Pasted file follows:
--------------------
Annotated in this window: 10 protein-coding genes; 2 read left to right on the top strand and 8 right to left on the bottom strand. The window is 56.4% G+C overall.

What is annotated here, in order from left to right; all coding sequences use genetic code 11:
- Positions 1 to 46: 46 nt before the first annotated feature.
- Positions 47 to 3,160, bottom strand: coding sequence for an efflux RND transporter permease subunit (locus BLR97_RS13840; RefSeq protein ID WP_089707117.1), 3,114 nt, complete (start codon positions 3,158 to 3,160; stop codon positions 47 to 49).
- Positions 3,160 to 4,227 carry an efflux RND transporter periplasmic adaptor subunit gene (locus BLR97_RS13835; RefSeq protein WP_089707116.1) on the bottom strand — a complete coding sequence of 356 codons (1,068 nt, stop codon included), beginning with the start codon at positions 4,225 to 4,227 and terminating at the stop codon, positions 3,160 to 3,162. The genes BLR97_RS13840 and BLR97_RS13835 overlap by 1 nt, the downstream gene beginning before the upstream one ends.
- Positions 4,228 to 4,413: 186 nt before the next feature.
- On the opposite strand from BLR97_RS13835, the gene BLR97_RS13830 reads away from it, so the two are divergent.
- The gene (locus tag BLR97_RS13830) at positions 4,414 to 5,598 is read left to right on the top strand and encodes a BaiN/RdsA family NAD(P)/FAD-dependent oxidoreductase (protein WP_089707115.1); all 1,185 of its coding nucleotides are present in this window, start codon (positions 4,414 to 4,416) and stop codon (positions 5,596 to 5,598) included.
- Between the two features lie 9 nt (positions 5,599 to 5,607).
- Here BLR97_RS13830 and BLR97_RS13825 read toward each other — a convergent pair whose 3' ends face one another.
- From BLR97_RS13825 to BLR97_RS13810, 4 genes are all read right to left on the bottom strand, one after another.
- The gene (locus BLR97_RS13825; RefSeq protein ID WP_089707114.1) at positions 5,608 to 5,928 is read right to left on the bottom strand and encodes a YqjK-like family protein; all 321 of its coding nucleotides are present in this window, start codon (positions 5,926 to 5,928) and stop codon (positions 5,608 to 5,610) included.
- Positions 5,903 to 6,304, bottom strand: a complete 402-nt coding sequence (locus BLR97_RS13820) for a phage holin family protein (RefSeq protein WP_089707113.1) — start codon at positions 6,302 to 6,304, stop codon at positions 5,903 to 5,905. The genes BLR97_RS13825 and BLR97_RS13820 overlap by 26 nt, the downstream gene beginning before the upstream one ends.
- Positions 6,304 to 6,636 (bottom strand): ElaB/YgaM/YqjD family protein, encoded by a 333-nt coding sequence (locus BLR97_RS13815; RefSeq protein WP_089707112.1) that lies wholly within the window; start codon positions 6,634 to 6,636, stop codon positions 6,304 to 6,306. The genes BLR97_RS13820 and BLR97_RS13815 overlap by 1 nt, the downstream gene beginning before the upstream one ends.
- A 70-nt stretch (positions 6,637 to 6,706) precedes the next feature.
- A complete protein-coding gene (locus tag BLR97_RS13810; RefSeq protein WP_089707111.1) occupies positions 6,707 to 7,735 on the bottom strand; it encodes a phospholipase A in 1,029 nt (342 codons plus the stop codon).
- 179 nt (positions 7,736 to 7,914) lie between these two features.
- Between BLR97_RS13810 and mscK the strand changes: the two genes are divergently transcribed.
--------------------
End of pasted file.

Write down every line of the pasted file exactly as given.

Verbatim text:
Annotated in this window: 10 protein-coding genes; 2 read left to right on the top strand and 8 right to left on the bottom strand. The window is 56.4% G+C overall.

What is annotated here, in order from left to right; all coding sequences use genetic code 11:
- Positions 1 to 46: 46 nt before the first annotated feature.
- Positions 47 to 3,160, bottom strand: coding sequence for an efflux RND transporter permease subunit (locus BLR97_RS13840; RefSeq protein ID WP_089707117.1), 3,114 nt, complete (start codon positions 3,158 to 3,160; stop codon positions 47 to 49).
- Positions 3,160 to 4,227 carry an efflux RND transporter periplasmic adaptor subunit gene (locus BLR97_RS13835; RefSeq protein WP_089707116.1) on the bottom strand — a complete coding sequence of 356 codons (1,068 nt, stop codon included), beginning with the start codon at positions 4,225 to 4,227 and terminating at the stop codon, positions 3,160 to 3,162. The genes BLR97_RS13840 and BLR97_RS13835 overlap by 1 nt, the downstream gene beginning before the upstream one ends.
- Positions 4,228 to 4,413: 186 nt before the next feature.
- On the opposite strand from BLR97_RS13835, the gene BLR97_RS13830 reads away from it, so the two are divergent.
- The gene (locus tag BLR97_RS13830) at positions 4,414 to 5,598 is read left to right on the top strand and encodes a BaiN/RdsA family NAD(P)/FAD-dependent oxidoreductase (protein WP_089707115.1); all 1,185 of its coding nucleotides are present in this window, start codon (positions 4,414 to 4,416) and stop codon (positions 5,596 to 5,598) included.
- Between the two features lie 9 nt (positions 5,599 to 5,607).
- Here BLR97_RS13830 and BLR97_RS13825 read toward each other — a convergent pair whose 3' ends face one another.
- From BLR97_RS13825 to BLR97_RS13810, 4 genes are all read right to left on the bottom strand, one after another.
- The gene (locus BLR97_RS13825; RefSeq protein ID WP_089707114.1) at positions 5,608 to 5,928 is read right to left on the bottom strand and encodes a YqjK-like family protein; all 321 of its coding nucleotides are present in this window, start codon (positions 5,926 to 5,928) and stop codon (positions 5,608 to 5,610) included.
- Positions 5,903 to 6,304, bottom strand: a complete 402-nt coding sequence (locus BLR97_RS13820) for a phage holin family protein (RefSeq protein WP_089707113.1) — start codon at positions 6,302 to 6,304, stop codon at positions 5,903 to 5,905. The genes BLR97_RS13825 and BLR97_RS13820 overlap by 26 nt, the downstream gene beginning before the upstream one ends.
- Positions 6,304 to 6,636 (bottom strand): ElaB/YgaM/YqjD family protein, encoded by a 333-nt coding sequence (locus BLR97_RS13815; RefSeq protein WP_089707112.1) that lies wholly within the window; start codon positions 6,634 to 6,636, stop codon positions 6,304 to 6,306. The genes BLR97_RS13820 and BLR97_RS13815 overlap by 1 nt, the downstream gene beginning before the upstream one ends.
- A 70-nt stretch (positions 6,637 to 6,706) precedes the next feature.
- A complete protein-coding gene (locus tag BLR97_RS13810; RefSeq protein WP_089707111.1) occupies positions 6,707 to 7,735 on the bottom strand; it encodes a phospholipase A in 1,029 nt (342 codons plus the stop codon).
- 179 nt (positions 7,736 to 7,914) lie between these two features.
- Between BLR97_RS13810 and mscK the strand changes: the two genes are divergently transcribed.